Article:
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7 Ideas for Every Day Industrial Marketing
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As a marketer, tracking and analyzing data is an important part of the gig. But there are so many different metrics you can track. Where do you begin? (And better, how do you ultimately improve your metrics once you understand them?)
In this post, we’re going to cover some of the most important metrics you should track on a weekly basis to help keep you more agile. Remember, if you keep a close eye on these metrics, it’ll help you pivot and adjust your marketing campaigns more quickly, helping to get closer to those looming monthly goals.
After that, we’ll go over how to improve them, as well as how to prepare for the following week.
7 Metrics Every Marketer Should Check Weekly
1) Blog Post Views
Tracking the number of views you get per blog post is great way to get quick feedback on your blog articles. You’re more likely to get a higher view count if you picked a topic your audience liked and wanted to share.
If you’re a HubSpot customer, you can get this information in Page Performance. To see post-level view counts as well as total view count, sort the columns within the tool by number of views, and pick a time frame like one month. Now you can see how your recent posts have performed against each other.
Want an extra tip? You can also compare your recent posts’ view counts to your overall average by exporting that data and running an average of all your posts in Excel.
How to Improve Your Blog Views
Measure blog post views to figure out which blog content is performing the best. Knowing what content naturally got the most views can help you decide what topics and types of posts to write next. You should use this information to plan out your next few weeks of content so you’re writing the posts that will drive the most views, and help you hit your monthly goals. And by looking at this information week over week, you can make adjustments to your content schedule to improve your results.
2) CTA Clickthrough Rates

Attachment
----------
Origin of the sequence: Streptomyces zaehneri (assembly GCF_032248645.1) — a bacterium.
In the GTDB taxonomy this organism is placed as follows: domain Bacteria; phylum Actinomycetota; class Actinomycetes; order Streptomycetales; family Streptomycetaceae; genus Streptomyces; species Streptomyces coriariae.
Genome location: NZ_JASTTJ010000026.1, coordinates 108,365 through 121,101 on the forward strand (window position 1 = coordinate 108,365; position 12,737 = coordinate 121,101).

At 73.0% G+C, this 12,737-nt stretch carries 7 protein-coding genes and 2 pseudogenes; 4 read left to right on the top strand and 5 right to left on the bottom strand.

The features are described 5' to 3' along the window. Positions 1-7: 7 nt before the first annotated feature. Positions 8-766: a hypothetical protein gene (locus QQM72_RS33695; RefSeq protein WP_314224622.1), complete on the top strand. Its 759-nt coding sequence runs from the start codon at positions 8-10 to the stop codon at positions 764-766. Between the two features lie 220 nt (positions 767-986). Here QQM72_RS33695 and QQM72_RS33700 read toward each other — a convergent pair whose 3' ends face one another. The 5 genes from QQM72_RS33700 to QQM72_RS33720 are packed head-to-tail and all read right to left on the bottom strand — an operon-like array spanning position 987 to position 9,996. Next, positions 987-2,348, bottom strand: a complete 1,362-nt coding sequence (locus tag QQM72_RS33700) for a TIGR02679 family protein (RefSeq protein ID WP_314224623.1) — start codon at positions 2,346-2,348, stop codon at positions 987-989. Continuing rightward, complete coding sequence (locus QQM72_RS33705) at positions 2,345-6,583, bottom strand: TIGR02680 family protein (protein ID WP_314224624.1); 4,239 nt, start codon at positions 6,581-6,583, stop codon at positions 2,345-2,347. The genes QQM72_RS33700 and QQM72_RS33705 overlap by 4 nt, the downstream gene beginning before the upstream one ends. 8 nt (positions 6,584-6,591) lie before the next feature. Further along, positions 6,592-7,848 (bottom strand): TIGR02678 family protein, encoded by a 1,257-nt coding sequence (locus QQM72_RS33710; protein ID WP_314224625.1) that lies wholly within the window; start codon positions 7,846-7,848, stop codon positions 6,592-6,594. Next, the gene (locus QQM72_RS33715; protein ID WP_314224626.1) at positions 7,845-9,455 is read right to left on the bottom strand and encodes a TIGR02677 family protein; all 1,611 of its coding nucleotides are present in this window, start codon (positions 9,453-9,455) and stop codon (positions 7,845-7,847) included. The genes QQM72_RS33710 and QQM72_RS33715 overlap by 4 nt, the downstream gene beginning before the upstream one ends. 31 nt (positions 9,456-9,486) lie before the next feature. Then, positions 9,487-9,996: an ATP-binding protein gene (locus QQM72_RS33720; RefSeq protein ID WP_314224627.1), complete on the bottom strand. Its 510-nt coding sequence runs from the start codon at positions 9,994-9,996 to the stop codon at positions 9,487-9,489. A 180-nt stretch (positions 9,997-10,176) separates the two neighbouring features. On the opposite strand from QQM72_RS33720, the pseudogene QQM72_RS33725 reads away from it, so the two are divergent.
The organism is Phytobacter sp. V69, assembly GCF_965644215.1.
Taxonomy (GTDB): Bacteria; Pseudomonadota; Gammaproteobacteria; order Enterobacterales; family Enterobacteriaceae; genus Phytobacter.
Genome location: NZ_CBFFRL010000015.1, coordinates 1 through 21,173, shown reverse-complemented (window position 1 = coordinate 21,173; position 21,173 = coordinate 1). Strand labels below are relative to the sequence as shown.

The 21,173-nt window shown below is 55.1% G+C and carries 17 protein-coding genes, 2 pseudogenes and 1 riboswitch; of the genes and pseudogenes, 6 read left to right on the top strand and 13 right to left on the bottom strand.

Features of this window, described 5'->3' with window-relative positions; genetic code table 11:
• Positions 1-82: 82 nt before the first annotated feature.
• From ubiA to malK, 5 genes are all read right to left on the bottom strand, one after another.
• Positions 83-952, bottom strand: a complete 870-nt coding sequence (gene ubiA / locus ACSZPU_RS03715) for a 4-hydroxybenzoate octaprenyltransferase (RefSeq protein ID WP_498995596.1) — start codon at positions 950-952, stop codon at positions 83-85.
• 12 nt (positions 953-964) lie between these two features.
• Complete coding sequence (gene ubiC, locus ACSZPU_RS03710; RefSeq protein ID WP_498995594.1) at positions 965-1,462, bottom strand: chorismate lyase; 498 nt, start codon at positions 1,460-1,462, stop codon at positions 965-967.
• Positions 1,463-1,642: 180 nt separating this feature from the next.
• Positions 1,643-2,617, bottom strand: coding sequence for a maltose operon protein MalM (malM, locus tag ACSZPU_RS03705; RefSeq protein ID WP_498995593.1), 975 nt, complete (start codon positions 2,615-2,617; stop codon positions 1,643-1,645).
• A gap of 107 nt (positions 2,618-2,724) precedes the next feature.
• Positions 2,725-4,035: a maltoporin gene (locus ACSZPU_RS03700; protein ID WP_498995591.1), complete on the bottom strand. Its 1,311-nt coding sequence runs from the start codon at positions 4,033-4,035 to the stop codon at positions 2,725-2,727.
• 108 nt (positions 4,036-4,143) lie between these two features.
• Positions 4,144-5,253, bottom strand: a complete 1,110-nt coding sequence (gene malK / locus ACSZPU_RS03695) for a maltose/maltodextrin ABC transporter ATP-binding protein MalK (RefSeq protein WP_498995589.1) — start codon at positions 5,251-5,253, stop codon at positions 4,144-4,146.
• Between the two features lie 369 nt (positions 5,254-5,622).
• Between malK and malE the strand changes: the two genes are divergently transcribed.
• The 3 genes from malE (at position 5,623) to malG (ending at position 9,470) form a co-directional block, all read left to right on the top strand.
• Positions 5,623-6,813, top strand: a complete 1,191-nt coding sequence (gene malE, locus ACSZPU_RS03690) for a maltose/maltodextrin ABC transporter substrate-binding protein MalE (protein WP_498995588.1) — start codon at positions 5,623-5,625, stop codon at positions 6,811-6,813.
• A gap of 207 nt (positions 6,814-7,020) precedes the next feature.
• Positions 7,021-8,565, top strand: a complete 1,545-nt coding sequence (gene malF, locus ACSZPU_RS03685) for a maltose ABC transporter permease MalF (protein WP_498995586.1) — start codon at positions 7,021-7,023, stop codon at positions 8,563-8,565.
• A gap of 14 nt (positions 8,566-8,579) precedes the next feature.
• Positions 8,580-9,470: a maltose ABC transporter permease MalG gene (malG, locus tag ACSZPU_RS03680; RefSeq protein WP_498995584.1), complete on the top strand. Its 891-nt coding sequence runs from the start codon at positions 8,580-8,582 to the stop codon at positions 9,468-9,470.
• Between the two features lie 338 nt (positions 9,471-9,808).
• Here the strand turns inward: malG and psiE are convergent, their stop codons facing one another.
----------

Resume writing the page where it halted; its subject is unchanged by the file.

After someone reads your content, you want that person to take the next step and click on your call-to-action (CTA). The metric you should most closely measure for CTAs, then, is your click-through rate, or the percentage of folks who clicked on the CTA.
If you’re using HubSpot’s CTA tool, you can track the performance of different CTAs and see which ones are performing best. You could even take it a step further and show a Smart CTA based on a reader’s lifecycle stage or membership to a list.
How to Improve Your CTA Clickthrough Rates
First, take a look at what CTAs are performing the best today. Then, decide if there are higher conversion rates on certain types of CTAs, as well as what might cause that better performance. Is it the design of the CTA? The content positioning? Is the content that the CTA is promoting more appealing than your other content? For example, if you have high conversion rates on CTAs that lead to a worksheet and lower conversion rates on CTAs that lead to a whitepaper, that may mean your audience prefers worksheets over whitepapers. Embrace agile experimentation to figure out why certain CTAs perform better than others.
3) Social Media Reach
Tracking the performance of your social media is important to understanding its ROI. A social media goal that many companies have is increasing the size of their social network, or their total number of fans and followers. Why is a large social reach valuable? So when you publish your content, you can reach a larger number of people who might read and share it.